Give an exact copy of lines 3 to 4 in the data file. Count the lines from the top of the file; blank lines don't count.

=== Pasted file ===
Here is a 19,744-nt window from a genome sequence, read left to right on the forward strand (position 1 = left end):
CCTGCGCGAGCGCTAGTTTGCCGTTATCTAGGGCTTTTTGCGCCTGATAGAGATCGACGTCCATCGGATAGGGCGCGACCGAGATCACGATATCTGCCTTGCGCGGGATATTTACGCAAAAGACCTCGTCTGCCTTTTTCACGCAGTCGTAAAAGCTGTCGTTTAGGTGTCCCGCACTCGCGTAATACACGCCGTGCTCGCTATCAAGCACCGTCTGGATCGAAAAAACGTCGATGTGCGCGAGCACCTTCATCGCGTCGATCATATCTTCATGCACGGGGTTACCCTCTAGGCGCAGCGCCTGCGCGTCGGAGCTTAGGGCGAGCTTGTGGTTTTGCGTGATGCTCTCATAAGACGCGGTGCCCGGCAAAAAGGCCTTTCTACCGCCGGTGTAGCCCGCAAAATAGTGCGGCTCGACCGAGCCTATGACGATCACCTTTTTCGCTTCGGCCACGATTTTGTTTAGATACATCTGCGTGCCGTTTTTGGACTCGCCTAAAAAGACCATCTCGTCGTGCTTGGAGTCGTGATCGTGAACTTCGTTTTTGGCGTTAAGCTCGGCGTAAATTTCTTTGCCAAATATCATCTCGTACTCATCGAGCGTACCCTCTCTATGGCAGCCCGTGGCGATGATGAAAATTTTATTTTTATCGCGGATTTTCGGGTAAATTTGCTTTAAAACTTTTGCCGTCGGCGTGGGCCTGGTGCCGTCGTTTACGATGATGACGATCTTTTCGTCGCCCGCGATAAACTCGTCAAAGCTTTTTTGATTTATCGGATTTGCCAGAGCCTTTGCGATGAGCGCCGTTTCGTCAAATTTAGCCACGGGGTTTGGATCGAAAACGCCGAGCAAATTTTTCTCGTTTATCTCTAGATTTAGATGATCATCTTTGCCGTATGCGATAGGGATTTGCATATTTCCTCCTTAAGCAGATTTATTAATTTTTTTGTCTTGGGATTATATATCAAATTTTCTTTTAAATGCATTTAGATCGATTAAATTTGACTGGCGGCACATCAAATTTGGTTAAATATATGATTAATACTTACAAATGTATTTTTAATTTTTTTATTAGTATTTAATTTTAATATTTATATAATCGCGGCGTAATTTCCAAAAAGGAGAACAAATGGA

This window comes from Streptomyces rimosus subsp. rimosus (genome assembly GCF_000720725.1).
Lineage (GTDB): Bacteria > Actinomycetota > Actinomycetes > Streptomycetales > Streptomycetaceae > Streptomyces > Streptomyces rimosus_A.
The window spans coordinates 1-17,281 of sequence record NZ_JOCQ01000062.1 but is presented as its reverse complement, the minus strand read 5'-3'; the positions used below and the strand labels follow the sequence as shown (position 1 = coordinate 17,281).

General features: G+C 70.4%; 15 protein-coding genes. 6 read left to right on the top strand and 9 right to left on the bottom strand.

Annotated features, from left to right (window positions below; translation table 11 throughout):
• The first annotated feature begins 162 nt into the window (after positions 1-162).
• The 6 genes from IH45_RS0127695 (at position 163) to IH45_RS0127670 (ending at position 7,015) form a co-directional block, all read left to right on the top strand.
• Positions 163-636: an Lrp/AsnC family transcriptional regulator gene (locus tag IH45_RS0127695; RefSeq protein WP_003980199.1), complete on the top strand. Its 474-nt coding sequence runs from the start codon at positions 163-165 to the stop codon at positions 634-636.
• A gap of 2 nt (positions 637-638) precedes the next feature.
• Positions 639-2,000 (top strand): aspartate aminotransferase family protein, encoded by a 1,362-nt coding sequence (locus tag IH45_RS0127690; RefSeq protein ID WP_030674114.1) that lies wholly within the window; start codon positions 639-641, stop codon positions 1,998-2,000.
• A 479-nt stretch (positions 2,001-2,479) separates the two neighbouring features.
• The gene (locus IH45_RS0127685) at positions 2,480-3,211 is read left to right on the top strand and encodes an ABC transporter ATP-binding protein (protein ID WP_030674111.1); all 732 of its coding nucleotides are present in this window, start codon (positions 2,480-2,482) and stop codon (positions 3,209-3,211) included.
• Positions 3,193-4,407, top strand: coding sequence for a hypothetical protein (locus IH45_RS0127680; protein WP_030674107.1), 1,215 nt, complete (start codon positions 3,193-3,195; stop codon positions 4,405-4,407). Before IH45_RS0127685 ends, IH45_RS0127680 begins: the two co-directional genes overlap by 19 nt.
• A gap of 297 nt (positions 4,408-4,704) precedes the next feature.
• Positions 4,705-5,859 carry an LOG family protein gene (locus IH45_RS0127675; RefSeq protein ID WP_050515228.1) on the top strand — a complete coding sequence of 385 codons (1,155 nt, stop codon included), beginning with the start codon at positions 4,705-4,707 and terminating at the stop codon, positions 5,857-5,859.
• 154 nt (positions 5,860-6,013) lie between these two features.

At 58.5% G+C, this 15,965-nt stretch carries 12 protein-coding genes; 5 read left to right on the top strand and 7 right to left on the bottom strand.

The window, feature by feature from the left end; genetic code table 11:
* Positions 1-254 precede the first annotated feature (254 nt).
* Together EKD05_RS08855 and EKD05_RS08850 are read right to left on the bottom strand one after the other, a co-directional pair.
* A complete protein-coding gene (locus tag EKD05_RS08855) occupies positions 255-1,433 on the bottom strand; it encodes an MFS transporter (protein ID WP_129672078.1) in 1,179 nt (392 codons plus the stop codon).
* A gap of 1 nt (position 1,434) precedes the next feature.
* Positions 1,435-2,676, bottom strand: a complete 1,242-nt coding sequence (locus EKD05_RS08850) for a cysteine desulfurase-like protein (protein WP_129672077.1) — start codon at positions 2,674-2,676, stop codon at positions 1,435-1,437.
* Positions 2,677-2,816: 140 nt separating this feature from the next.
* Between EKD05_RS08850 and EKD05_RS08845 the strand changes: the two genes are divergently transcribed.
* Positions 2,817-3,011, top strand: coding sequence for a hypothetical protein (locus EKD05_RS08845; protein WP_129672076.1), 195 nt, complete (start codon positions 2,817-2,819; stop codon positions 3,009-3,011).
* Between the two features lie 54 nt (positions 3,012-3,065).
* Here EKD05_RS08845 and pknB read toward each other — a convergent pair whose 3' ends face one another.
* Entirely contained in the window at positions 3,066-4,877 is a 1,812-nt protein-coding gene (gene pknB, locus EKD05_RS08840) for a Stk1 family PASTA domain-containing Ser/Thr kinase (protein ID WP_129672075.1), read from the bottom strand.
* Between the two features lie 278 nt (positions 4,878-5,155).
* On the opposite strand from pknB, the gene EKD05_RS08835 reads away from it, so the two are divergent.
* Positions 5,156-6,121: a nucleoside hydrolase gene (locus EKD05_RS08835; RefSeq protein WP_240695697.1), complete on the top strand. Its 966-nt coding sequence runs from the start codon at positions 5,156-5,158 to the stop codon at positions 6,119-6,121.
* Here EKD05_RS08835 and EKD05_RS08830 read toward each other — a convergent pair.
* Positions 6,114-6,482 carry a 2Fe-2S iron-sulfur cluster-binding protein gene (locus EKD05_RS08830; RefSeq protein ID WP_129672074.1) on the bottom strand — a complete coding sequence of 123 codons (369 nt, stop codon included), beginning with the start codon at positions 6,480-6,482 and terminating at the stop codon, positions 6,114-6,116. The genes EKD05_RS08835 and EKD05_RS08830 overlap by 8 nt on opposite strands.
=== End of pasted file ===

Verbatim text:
This window comes from Streptomyces rimosus subsp. rimosus (genome assembly GCF_000720725.1).
Lineage (GTDB): Bacteria > Actinomycetota > Actinomycetes > Streptomycetales > Streptomycetaceae > Streptomyces > Streptomyces rimosus_A.